Title page for ETD etd-0123102-140805


Type of Document Dissertation
Author Poleo, German Antonio
Author's Email Address gpoleo@agctr.lsu.edu
URN etd-0123102-140805
Title Intracytoplasmic Sperm Injection (ICSI) in Fishes
Degree Doctor of Philosophy (Ph.D.)
Department Forestry, Wildlife, and Fisheries
Advisory Committee
Advisor Name Title
Terrence Tiersch Committee Chair
Greg Lutz Committee Member
Mike Vernon Committee Member
Robert Godke Committee Member
Robert Romaire Committee Member
Kevin Carman Dean's Representative
Keywords
  • ICSI
  • Nile tilapia
  • fertilization
  • zebrafish
Date of Defense 2001-12-07
Availability unrestricted
Abstract
Sperm from zebrafish, Danio rerio, and Nile tilapia, Oreochromis niloticus, were microinjected directly into egg cytoplasm to evaluate the potential for developing a novel method of fertilization. In zebrafish, the sperm of two lines (wild-type and gold, long-fin) were injected with or without activation into activated and non-activated eggs. No significant difference (P = 0.997) in fertilization by intracytoplasmic sperm injection (ICSI) was observed between the two lines or when the sperm were activated or not (P = 0.057). There was significance difference in fertilization between activated and non-activated eggs (P = 0.010). The highest fertilization rate was achieved by injection of activated sperm into non-activated eggs (35%). From a total of 188 zebrafish eggs injected, 31 (16%) were fertilized, 10 (5%) developed as abnormal larvae and 3 (2%) developed normally and hatched.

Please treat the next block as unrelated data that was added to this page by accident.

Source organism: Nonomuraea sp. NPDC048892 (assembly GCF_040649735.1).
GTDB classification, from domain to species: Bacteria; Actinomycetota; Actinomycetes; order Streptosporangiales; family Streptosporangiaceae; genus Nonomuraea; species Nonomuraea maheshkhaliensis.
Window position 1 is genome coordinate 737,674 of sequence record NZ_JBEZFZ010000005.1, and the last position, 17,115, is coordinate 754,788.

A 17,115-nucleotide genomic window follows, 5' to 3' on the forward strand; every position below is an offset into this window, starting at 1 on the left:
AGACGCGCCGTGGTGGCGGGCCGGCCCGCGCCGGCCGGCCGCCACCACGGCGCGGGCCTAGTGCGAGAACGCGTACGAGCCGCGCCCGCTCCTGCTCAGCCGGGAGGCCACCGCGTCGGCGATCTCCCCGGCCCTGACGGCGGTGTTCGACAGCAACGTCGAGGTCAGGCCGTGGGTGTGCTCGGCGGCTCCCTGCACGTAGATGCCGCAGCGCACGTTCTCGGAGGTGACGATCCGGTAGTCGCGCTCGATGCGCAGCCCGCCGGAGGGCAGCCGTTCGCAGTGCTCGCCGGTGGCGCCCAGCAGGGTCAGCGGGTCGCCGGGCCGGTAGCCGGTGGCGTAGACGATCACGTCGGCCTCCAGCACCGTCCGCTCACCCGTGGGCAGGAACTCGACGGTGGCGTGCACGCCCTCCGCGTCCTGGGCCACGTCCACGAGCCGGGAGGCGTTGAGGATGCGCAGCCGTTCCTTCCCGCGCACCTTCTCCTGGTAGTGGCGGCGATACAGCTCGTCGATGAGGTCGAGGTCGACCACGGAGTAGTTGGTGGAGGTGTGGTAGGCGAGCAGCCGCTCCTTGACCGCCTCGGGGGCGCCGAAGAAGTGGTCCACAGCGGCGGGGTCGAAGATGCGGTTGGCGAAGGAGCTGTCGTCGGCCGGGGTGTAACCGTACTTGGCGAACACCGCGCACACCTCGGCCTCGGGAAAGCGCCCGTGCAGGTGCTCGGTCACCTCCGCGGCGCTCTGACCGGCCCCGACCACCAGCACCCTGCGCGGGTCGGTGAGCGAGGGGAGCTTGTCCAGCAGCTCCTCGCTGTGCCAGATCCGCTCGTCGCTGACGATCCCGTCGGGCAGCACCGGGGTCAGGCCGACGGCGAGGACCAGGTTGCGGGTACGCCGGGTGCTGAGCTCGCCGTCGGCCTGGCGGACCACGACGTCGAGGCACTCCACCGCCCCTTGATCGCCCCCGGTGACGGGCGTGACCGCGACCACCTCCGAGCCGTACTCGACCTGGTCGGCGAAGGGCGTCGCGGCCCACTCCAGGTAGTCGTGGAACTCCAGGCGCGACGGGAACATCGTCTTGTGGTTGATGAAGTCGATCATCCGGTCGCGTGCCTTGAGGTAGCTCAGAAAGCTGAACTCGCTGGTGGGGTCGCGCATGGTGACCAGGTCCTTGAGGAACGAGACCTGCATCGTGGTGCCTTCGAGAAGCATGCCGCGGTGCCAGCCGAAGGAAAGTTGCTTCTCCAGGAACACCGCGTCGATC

Damage of maternal chromosomes by the injection procedure could have caused the developmental abnormalities observed after ICSI. This was investigated by fluorescence microscopy using a DNA-specific stain (Hoechst 33324). Fixed and stained animal poles of zebrafish 30 sec after artificial insemination revealed that female chromosomes were located ~40 mm from the sperm injection site (micropyle). Staining of the animal pole after sperm injection showed no disruption of the formation of the second polar body or its extrusion. Evaluation of two sperm injection sites in zebrafish showed no difference in fertilization rate (P = 0.8264) or reduction of abnormal development.

Nile tilapia eggs placed in Hanks' balanced salt solution retained their viability for at least 3 hours after collection. Of a total of 160 Nile tilapia eggs injected with fresh sperm, 16 (10%) were fertilized, 10 (6%) developed abnormally to neurula and 5 (3%) developed normally and hatched, two of which reached adulthood. From 45 eggs injected with cryopreserved sperm, 9 (20%) were fertilized but none developed beyond blastula stage. Injections of sperm fixed in methanol did not yield fertilization. These results demonstrate for the first time that injection of single sperm cells into the cytoplasm of a fish egg allows fertilization and subsequent development of normal larvae to hatching and beyond.

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